How to survive a post-Covid supply chain
Congratulations to Canadians whose collective response to the Covid crisis has been ranked among the best in the world.
As we slowly reopen the economy I’m seeing signs of stability and recovery. Not only is freight moving, access to capital is improving. Many of the truckers I speak with say they experienced a significant uptick in business during June, and business conditions are feeling more normal than they have in months.
Traditionally, the weeks leading up to the Canada Day celebrations are busy as groceries, retail freight, and fresh produce make their way though the supply chain. With the peak of summer behind us, what’s next as fleets adapt in preparation for the full economic rebound?
Here are a few supply chain trends that I believe will be with us long after Covid:
Closer to home
China has been central to global supply chains since the early 1990s. Since then, low-cost-country sourcing and offshoring have become the foundations of global trade.
The pandemic exposed the risks that come with single-source manufacturing especially in countries with authoritarian governments.
How would a contraction in global trade affect you and the type of freight you haul? A post-Covid world will look different as businesses bring production and distribution closer to their end customers and prioritize supply chain resilience and security over cost.
Shop from your couch
Online shopping is one part of the economy that’s grown exponentially during the pandemic. I can’t believe how much my family’s buying patterns changed in four short months.
Covid has accelerated the retail apocalypse and the buy-from-the-couch/pick-up-at-the-store model. Malls are going belly up. Every week another iconic retail brand shuts its doors. A report by UBS predicts that 100,000 U.S brick-and-motor retail stores will close by 2025.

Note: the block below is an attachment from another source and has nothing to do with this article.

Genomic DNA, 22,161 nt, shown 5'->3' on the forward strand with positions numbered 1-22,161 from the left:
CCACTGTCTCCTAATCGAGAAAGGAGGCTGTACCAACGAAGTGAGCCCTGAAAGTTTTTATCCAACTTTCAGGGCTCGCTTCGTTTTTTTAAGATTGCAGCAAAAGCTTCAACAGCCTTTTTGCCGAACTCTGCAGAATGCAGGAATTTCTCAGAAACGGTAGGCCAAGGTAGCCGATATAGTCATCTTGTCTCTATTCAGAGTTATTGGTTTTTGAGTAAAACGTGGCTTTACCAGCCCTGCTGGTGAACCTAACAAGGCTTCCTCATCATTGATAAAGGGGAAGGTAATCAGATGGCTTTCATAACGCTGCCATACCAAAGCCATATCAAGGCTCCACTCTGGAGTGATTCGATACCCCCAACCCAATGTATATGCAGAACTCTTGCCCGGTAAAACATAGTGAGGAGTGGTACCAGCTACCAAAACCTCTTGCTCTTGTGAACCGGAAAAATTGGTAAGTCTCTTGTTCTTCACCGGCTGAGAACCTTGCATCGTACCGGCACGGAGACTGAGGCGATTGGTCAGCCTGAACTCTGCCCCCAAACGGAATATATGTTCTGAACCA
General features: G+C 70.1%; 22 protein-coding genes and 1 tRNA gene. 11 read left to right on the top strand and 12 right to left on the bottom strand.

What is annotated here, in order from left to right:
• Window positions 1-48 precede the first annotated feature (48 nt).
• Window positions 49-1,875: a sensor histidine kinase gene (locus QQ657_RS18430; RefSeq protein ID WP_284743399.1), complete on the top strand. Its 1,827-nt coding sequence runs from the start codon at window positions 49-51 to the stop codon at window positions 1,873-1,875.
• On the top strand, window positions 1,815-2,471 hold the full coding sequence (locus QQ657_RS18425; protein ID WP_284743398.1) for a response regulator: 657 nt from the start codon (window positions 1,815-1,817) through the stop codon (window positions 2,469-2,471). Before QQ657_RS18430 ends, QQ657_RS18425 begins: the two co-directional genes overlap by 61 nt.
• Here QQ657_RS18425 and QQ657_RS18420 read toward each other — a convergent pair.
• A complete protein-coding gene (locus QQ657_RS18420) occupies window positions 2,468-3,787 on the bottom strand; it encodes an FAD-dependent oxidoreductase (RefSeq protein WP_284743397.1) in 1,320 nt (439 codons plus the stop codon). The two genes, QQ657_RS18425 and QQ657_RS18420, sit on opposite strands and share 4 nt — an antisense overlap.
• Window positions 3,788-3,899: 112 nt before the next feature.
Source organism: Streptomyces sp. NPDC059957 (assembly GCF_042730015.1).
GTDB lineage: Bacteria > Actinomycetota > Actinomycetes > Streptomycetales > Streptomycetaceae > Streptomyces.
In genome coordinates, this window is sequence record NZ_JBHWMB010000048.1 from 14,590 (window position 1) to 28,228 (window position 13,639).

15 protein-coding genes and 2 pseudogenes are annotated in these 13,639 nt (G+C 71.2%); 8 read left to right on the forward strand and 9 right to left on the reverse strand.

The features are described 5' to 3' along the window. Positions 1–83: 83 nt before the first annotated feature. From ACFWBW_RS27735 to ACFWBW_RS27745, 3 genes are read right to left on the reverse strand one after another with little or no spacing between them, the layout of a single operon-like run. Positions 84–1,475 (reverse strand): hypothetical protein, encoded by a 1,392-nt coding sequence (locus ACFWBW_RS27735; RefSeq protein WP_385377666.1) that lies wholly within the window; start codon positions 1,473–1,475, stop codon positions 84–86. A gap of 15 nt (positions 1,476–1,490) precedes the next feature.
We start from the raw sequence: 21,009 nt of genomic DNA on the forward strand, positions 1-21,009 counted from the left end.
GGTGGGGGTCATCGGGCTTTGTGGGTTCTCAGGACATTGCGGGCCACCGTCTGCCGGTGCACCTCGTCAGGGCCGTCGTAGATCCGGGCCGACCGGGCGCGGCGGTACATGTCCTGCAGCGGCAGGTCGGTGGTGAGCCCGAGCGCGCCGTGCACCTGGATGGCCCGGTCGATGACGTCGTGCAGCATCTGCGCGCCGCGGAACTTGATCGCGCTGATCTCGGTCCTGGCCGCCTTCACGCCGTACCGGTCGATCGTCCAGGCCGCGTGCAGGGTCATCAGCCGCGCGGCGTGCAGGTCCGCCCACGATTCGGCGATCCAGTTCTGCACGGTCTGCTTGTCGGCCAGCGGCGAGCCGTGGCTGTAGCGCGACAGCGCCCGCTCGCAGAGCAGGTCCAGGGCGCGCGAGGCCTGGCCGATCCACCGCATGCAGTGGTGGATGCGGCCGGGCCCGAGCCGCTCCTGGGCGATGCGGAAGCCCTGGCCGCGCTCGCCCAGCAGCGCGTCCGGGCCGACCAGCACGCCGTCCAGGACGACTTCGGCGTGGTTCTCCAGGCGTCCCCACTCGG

E-commerce is changing the trucking business but it’s also creating excellent vertical-market growth opportunities. As shippers localize their supply chains they’ll need more storage capacity situated closer to end-user customers. How you preparing for hauls that are shorter, shipments that are smaller, and customers who demand faster deliveries? It’s a question you just can’t avoid any longer.
Digitization of supply chains
Smart factories and automated warehouses are going to be essential if North American manufacturers are to compete with low-income countries on quality, cost, and delivery time.
In this digital transportation, shippers have the same service expectations of their trucking supplier as they do from Uber Eats.
Secure paperless and touchless document sharing will be a necessity. So will the need for instant, accurate information on every aspect of the transaction. If customers can’t monitor their shipment and your performance on their iPhone, they probably won’t be using you.
Also, there will also be more digital demands from your employees working from home or drivers working in regions where they might not feel as safe as they do back home. For the time being do you really want your driver sharing a pen with a shipper in the southern United States?
As suppliers and customers adapt to new distribution patterns and buying habits, truckers have opportunities to change with them and find new ways to increase their enterprise value.
Services like pick and pack, final-mile delivery, warehousing, and freight brokering aren’t necessarily capital intensive and can add some stickum to a transactional business like trucking.
It’s been a rough few months but now’s the time to expand customer relationships at a time when others are scaling back.
One of the many positive changes that’s coming out of the McCarron household post-pandemic is our “Buy Canadian” motto. It’s the least we can to help localize our economy. Thanks, fellow Canadians.